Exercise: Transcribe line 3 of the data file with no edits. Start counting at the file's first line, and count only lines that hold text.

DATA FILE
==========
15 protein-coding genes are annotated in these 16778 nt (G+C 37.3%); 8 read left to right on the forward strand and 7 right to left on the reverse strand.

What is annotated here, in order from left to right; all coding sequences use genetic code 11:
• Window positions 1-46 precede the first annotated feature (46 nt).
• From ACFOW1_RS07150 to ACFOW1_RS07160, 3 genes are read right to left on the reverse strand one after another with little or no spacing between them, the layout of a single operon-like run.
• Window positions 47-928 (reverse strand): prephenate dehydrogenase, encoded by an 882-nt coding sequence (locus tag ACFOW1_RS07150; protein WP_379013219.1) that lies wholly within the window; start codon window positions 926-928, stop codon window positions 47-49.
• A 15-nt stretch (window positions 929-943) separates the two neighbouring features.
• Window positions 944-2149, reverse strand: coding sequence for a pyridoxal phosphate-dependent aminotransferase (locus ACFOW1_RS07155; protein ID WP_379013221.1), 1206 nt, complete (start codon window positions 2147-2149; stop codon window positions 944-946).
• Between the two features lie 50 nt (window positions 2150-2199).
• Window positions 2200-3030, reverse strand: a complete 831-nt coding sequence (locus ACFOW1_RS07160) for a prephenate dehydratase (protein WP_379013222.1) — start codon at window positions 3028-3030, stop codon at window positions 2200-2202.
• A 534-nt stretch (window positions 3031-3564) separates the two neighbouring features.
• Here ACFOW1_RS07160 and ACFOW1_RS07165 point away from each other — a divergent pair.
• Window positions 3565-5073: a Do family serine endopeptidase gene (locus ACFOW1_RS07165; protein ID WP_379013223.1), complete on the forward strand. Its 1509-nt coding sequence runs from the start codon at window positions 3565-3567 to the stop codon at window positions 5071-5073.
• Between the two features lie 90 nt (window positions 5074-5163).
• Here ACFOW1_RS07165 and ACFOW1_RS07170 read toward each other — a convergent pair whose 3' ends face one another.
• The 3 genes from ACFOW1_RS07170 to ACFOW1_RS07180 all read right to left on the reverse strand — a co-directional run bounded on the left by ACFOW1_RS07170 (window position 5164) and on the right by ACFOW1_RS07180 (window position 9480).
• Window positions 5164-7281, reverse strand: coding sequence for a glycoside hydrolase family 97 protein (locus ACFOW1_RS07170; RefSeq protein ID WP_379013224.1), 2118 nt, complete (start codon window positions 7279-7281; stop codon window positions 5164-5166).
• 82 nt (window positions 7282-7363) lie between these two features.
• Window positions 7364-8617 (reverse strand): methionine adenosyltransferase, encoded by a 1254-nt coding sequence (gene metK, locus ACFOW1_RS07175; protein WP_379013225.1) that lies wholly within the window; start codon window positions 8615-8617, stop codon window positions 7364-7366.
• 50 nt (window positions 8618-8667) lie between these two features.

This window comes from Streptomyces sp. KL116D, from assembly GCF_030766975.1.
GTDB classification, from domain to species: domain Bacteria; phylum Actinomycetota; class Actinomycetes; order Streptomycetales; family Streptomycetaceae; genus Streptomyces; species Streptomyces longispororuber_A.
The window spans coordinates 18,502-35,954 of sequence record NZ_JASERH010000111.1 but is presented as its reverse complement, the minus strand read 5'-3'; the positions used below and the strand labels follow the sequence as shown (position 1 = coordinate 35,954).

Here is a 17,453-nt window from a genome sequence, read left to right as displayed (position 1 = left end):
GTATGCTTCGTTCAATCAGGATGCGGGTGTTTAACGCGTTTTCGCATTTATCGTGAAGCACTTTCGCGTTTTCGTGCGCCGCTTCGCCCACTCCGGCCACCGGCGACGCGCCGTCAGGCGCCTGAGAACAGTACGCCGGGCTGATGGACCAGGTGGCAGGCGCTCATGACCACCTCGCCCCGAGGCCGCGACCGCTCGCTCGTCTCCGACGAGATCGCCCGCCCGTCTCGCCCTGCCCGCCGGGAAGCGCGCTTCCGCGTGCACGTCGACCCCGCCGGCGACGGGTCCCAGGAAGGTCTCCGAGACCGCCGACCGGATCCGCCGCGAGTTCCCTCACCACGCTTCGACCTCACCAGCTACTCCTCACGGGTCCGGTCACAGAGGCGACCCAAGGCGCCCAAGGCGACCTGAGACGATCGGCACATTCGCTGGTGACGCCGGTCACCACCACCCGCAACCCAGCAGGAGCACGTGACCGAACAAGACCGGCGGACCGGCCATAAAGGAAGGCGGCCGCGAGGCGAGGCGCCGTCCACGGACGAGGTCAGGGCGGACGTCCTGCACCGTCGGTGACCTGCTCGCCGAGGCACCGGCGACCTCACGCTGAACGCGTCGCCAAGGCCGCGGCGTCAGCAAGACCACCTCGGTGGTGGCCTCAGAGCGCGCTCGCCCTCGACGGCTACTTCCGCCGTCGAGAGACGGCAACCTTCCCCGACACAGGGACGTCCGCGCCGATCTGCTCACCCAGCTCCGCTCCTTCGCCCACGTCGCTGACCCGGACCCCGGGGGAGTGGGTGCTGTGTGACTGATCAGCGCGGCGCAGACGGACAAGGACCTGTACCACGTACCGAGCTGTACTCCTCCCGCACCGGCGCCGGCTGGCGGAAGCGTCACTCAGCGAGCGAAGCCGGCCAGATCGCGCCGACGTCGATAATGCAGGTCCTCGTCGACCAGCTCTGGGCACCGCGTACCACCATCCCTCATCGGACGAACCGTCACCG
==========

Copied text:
• Window positions 1-46 precede the first annotated feature (46 nt).